“You are a Maasai girl. No man will want to marry you and take care of you if you are interested in school and do not want to be circumcised. And if no man marries you, how will you survive?”
This is something I heard quite often growing up and it is something that a lot of parents still tell their daughters. The underlying message of such a statement is if you are female, you need to be taken care of and cannot do anything without a man, even if most of the work is done by women.
Learning about organic agriculture gave me choices I would not have otherwise had.
My community does not believe in educating girls and laugh at the idea of a woman having a career. They believe the sole purpose of a woman is to get married, please the man, and bear children.
From childhood, I knew this was not the path destined for me. I wanted to get an education and pursue a career that did not involve getting married at the age of 10 since I was already betrothed to a man when I was 7 years. Unfortunately, this was not going to be easy because education was reserved for boys and educating a girl was viewed as a waste of time.
Lucikly enough, Naning’oi Girls School and Rescue Centre opened its doors in 1999, becoming the first school to offer girls free education. After a lot of back and forth with my family, I was finally allowed to study instead of marry. This made me one of only 2 girls studying in the whole community. I went to Nairobi after finishing school to avoid getting married off. That is where I came in touch with the concept of organic farming and permaculture, and this was the turning point in my life.
My encounter with the organic world
I am a Maasai from Mosiro village in Kenya. The Maasai are predominantly nomadic pastoralists who rely on milk from the cattle. Today, it is only the men who move around looking for pasture and water for the cattle, while the women stay at home and tend to the homestead and the farms. The main type of food we consume is grain.
This diet is a cause of malnutrition because of the lack of fruits and vegetables that are an essential element of nutrition. We have many cases of children under the age of five being malnourished due to only eating grains. To address this issue, I personally had to educate myself on the subject of nutrition.
I took a course in permaculture where I learnt about organic agriculture and nature-based practices of farming from beekeeping, crop polyculture, and crop rotation to composting, soil & water conservation, food forest concept and pest management. All possible without using chemical pesticides and fertilisers.
This organic approach gave me so much hope that I quit my job in the city and returned to my community to share this knowledge. I started by returning to support the young generation at Naning’oi Girls School and Rescue Centre. I did this by establishing the Nashipai Maasai Community Project and so far, we have rescued more than 250 girls from early marriages and Female Genital Mutilation (FGM), and brought them to study at the school.
Currently, there are over 400 girls in the school, and they not only learn the usual subjects, but also about organic agriculture, practically.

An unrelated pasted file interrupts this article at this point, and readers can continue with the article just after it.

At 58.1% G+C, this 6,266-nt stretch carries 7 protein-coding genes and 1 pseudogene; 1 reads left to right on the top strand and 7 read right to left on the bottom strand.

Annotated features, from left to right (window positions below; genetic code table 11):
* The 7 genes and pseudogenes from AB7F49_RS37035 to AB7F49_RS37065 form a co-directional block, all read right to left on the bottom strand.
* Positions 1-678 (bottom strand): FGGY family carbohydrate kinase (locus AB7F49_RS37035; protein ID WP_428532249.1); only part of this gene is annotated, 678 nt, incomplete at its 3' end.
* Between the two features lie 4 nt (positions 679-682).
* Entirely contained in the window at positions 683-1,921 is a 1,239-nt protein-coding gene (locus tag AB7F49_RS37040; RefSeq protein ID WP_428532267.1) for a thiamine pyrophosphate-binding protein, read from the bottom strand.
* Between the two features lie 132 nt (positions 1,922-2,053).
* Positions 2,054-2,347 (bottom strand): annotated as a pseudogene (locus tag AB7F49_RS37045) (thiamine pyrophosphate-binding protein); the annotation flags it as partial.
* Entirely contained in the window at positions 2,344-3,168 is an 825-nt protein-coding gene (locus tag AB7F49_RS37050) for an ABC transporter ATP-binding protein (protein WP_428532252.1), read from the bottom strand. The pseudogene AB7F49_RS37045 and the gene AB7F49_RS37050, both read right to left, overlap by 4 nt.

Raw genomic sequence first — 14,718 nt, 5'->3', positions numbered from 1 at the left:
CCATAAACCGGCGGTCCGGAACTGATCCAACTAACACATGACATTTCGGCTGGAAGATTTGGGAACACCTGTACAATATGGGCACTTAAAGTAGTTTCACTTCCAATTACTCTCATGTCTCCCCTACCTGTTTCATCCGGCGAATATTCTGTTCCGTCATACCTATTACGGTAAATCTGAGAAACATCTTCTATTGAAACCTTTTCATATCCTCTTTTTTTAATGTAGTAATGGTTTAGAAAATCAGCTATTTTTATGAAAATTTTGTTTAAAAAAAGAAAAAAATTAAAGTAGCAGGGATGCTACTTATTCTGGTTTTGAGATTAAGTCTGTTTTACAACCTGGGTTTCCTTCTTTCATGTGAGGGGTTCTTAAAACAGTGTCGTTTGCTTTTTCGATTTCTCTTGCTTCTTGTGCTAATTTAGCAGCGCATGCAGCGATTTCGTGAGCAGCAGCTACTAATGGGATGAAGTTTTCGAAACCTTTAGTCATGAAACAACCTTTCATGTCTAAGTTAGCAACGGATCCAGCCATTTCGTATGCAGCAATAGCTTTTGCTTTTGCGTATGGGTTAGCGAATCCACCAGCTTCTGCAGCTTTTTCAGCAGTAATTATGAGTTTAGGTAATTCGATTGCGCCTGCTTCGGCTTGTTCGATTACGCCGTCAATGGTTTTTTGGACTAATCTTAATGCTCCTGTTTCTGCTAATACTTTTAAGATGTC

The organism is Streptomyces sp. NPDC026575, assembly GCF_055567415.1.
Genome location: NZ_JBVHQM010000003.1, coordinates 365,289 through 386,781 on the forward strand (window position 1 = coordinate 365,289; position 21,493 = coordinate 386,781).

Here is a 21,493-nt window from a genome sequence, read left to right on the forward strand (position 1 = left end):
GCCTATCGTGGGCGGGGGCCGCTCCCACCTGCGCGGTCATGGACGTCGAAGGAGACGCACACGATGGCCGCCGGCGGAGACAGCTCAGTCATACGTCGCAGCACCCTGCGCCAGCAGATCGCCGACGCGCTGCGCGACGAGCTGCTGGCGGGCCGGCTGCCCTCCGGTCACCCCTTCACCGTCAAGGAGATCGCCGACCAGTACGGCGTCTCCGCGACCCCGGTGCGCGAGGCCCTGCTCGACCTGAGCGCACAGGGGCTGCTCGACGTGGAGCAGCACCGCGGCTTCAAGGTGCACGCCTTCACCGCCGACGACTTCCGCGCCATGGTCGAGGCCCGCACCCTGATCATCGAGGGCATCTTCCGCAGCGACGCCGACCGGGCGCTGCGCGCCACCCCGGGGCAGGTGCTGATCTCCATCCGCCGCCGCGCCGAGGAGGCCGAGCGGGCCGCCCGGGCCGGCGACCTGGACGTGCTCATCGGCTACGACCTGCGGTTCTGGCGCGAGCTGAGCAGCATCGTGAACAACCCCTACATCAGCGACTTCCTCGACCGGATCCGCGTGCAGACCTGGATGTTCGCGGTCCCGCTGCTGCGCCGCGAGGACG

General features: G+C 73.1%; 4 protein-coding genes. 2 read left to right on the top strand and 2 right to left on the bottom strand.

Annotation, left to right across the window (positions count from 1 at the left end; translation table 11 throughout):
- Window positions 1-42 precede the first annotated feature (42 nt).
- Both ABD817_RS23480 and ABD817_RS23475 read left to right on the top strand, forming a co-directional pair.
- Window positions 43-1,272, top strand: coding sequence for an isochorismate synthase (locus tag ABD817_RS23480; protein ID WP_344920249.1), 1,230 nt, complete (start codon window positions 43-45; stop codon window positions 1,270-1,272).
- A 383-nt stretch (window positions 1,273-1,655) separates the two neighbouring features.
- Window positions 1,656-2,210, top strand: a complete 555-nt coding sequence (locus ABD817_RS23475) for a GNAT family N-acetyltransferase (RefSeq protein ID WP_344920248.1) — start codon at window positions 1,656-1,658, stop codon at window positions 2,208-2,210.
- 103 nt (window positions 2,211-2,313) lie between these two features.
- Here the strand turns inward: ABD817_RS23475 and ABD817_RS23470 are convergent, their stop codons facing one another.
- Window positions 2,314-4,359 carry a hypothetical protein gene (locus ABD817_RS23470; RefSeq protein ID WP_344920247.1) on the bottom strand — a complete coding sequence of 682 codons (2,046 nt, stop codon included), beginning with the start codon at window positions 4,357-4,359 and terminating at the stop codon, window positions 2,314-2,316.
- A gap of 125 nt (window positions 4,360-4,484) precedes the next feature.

Farming as a community
Four months ago, I set up a demonstration farm where we started teaching nature-based farming practices for beekeeping, poultry farming, and the growing of different fruits and vegetables. Beans, cauliflowers, maize, pumpkins, potatoes and sukuma wiki (kale) are some of the food we grow, with the main one being sukuma wiki.
Even if sukuma wiki is a commonly consumed vegetable in Kenya, it is not so common in pastoralist communities like mine. However, it was well received by the children and the community at large.
In fact, the children’s mothers and other women farmers decided to come and learn about organic agriculture from our farm. The farmers in my community only know the traditional knowledge of farming, but lack information from the scientific and research community. To fill this gap, we give the information on any innovations in the organic world and provide spaces for the farmers to share amongst themselves.
As of today, we have 20 women farmers who not only have started to learn how to grow various foods organically, but have also started a seed bank for sukuma wiki. We distributed its indigenous seedlings to the women farmers and they loved the harvest. Unlike the genetically modified sukuma wiki seedlings that they used before, the indigenous seeds had no expiry date and were more resilient to the heavy rains and dry spells.
Currently, GMOs are legal in Kenya and this makes it hard to preserve our indigenous seeds. The seed suppliers get the GMO seeds from large multi nationals in Nairobi which are then sold and some freely distributed (through marketing campaigns) to the farmers in the rural areas. This does not stop with the seeds but also extends to the chemical fertiliser and pesticides that are sold as remedies for plant pests and diseases.This ends up creating a huge dependency on the companies distributing them.
We as farmers need to share with those in our communities about the work we do and the challenges we face. When we have the support of our communities, we are able to stand together in strengthening the work we do as organic farmers. That is a voice the government cannot ignore. After all, an obstacle in the work of a farmer, is an obstacle to all.